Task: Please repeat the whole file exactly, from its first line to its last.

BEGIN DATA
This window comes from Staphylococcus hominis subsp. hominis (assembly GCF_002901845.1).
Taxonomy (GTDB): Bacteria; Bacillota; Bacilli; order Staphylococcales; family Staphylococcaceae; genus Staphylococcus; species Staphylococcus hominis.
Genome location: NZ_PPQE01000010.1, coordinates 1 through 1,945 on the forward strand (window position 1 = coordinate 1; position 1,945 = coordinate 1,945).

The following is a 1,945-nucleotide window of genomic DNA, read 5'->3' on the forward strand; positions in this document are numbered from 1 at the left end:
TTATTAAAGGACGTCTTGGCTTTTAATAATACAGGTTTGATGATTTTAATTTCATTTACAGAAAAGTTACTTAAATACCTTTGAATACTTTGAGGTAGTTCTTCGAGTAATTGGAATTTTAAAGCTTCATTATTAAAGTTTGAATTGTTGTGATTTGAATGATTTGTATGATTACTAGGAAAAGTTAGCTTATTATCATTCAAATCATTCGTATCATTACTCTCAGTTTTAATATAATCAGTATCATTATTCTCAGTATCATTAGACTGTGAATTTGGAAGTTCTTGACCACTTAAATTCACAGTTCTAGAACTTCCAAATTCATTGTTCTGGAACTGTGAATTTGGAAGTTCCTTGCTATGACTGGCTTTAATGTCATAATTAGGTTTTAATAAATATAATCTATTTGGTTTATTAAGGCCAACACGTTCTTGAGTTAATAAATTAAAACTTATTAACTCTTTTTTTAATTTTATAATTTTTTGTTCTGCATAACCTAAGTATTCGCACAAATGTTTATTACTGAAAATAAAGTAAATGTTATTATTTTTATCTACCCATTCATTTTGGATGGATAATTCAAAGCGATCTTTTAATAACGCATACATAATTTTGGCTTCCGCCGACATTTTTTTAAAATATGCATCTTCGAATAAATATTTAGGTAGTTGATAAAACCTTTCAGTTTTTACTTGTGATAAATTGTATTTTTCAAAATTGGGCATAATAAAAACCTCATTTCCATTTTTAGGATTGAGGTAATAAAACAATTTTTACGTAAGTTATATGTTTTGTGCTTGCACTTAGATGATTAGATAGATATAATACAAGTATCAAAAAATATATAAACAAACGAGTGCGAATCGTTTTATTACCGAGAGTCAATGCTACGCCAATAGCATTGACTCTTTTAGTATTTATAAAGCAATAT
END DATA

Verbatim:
This window comes from Staphylococcus hominis subsp. hominis (assembly GCF_002901845.1).
Taxonomy (GTDB): Bacteria; Bacillota; Bacilli; order Staphylococcales; family Staphylococcaceae; genus Staphylococcus; species Staphylococcus hominis.
Genome location: NZ_PPQE01000010.1, coordinates 1 through 1,945 on the forward strand (window position 1 = coordinate 1; position 1,945 = coordinate 1,945).

The following is a 1,945-nucleotide window of genomic DNA, read 5'->3' on the forward strand; positions in this document are numbered from 1 at the left end:
TTATTAAAGGACGTCTTGGCTTTTAATAATACAGGTTTGATGATTTTAATTTCATTTACAGAAAAGTTACTTAAATACCTTTGAATACTTTGAGGTAGTTCTTCGAGTAATTGGAATTTTAAAGCTTCATTATTAAAGTTTGAATTGTTGTGATTTGAATGATTTGTATGATTACTAGGAAAAGTTAGCTTATTATCATTCAAATCATTCGTATCATTACTCTCAGTTTTAATATAATCAGTATCATTATTCTCAGTATCATTAGACTGTGAATTTGGAAGTTCTTGACCACTTAAATTCACAGTTCTAGAACTTCCAAATTCATTGTTCTGGAACTGTGAATTTGGAAGTTCCTTGCTATGACTGGCTTTAATGTCATAATTAGGTTTTAATAAATATAATCTATTTGGTTTATTAAGGCCAACACGTTCTTGAGTTAATAAATTAAAACTTATTAACTCTTTTTTTAATTTTATAATTTTTTGTTCTGCATAACCTAAGTATTCGCACAAATGTTTATTACTGAAAATAAAGTAAATGTTATTATTTTTATCTACCCATTCATTTTGGATGGATAATTCAAAGCGATCTTTTAATAACGCATACATAATTTTGGCTTCCGCCGACATTTTTTTAAAATATGCATCTTCGAATAAATATTTAGGTAGTTGATAAAACCTTTCAGTTTTTACTTGTGATAAATTGTATTTTTCAAAATTGGGCATAATAAAAACCTCATTTCCATTTTTAGGATTGAGGTAATAAAACAATTTTTACGTAAGTTATATGTTTTGTGCTTGCACTTAGATGATTAGATAGATATAATACAAGTATCAAAAAATATATAAACAAACGAGTGCGAATCGTTTTATTACCGAGAGTCAATGCTACGCCAATAGCATTGACTCTTTTAGTATTTATAAAGCAATAT